Chinese tourism and investment in Southern California surges
From the LA Times, by Tiffany Hsu, June 6, 2014:
The number of Chinese travelers passing through the Sheraton Gateway Los Angeles Hotel has swelled 15% since the property was purchased in November by a Chinese real estate developer.
The new owner, a subsidiary of Shenzen Hazens Real Estate Group, has put up billboards in China touting the 802-room hotel near the main entrance of the Los Angeles International Airport. The $96-million deal was the company's first in the U.S.
"Every time I walk in the lobby, it's full of Chinese people," said Darryl Stewart, the hotel's director of sales and marketing. "That didn't use to be the case."
It's just one example of a surge in Chinese tourism and investment in Southern California. Tourism from China into Los Angeles nearly quadrupled last year to 570,000 visitors, up from 158,000 in 2009, according to a new report from the Los Angeles County Economic Development Corp. The LAEDC thinks the county could see as many as 2 million Chinese tourists annually by 2020.
A few years ago, China wasn't among the 10 largest sources of overseas travelers into the Southland; now it's the top generator. Nearly half of all Chinese journeying to the U.S. stop in California; nearly three-quarters of those come to Los Angeles.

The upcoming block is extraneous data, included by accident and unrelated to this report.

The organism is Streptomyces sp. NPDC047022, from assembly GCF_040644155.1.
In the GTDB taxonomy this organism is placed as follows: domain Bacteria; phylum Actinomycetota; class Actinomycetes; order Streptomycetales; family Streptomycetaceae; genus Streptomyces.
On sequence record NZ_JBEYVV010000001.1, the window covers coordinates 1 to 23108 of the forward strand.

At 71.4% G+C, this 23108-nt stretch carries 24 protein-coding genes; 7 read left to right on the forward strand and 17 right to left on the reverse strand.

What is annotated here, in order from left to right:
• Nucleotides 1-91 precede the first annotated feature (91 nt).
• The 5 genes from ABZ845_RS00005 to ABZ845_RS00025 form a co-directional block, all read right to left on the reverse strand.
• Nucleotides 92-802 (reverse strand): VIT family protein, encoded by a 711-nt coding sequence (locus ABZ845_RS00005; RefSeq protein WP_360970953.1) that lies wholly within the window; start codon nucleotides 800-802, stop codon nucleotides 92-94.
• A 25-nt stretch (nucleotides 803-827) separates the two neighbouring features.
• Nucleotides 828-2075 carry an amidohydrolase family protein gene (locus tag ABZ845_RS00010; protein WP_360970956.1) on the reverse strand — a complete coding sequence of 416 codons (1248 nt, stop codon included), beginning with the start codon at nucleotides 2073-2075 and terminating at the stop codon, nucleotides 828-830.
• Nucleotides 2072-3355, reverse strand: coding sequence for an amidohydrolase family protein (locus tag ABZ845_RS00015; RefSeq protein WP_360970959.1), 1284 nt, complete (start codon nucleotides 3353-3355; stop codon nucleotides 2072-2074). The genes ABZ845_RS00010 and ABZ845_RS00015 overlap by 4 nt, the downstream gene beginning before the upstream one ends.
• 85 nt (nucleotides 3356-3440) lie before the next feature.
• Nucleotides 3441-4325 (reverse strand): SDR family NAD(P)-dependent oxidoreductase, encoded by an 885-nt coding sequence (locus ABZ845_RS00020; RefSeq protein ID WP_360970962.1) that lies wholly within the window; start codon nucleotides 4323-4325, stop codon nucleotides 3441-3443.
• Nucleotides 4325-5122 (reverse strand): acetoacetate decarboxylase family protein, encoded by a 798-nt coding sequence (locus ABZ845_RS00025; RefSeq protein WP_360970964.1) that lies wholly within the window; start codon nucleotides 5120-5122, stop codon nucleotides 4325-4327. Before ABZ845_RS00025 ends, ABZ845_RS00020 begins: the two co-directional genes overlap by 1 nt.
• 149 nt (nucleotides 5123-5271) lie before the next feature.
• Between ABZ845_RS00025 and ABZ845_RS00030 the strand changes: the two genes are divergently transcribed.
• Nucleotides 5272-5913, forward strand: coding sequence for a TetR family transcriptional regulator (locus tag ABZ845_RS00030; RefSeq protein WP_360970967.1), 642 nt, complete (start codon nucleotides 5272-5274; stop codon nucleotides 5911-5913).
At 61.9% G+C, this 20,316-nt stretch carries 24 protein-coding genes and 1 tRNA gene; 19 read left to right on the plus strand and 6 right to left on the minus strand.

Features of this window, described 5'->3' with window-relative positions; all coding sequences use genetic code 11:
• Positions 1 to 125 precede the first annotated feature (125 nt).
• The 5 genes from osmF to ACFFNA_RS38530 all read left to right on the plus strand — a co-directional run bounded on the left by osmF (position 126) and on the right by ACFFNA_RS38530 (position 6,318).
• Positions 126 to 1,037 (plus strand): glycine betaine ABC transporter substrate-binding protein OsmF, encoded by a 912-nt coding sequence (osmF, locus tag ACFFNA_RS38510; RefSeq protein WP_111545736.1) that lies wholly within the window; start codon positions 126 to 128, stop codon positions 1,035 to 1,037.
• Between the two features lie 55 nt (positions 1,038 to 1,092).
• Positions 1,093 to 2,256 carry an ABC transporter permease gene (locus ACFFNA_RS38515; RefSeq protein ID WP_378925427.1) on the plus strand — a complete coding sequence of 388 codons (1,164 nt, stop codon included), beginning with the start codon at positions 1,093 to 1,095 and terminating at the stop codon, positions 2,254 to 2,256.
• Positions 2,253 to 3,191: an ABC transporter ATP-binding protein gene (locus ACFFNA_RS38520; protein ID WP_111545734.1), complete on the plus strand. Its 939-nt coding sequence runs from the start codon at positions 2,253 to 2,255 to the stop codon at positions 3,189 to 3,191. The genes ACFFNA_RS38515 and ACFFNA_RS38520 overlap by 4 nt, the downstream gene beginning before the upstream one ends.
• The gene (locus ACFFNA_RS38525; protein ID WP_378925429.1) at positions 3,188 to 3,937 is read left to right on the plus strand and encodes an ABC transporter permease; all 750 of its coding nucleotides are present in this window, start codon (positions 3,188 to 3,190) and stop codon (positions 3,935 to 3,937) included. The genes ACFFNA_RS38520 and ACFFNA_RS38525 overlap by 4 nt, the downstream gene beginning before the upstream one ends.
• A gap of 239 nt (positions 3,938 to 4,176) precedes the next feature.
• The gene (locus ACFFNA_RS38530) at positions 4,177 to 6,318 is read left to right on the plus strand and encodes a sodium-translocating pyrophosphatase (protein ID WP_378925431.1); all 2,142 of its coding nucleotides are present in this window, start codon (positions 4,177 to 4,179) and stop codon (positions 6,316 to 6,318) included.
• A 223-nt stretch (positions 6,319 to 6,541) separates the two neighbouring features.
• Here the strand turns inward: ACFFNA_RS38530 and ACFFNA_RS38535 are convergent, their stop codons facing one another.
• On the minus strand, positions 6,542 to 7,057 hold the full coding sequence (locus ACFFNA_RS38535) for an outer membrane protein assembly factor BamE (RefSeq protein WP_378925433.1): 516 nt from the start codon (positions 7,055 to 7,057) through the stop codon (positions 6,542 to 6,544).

The influx represents more than just vacation travel. Many of the visitors are here scoping out purchases of homes, businesses and other investments.
The LAEDC report sees more opportunities for Chinese investment in the Southland, especially in industries such as real estate, green technology and e-commerce. Wealthy Chinese investors increasingly are looking to diversify their holdings, said Graham O'Kelly, a family wealth director with Morgan Stanley.
"With Los Angeles being a hub city, it makes sense to put money there," he said. "Chinese have business there, kids who go to school there, plus it's a great place for them to vacation."
Areas such as the San Gabriel Valley are seeing a surge in real estate ventures catering to Chinese buyers, along with more tourist spending on hotels and authentic Chinese food.
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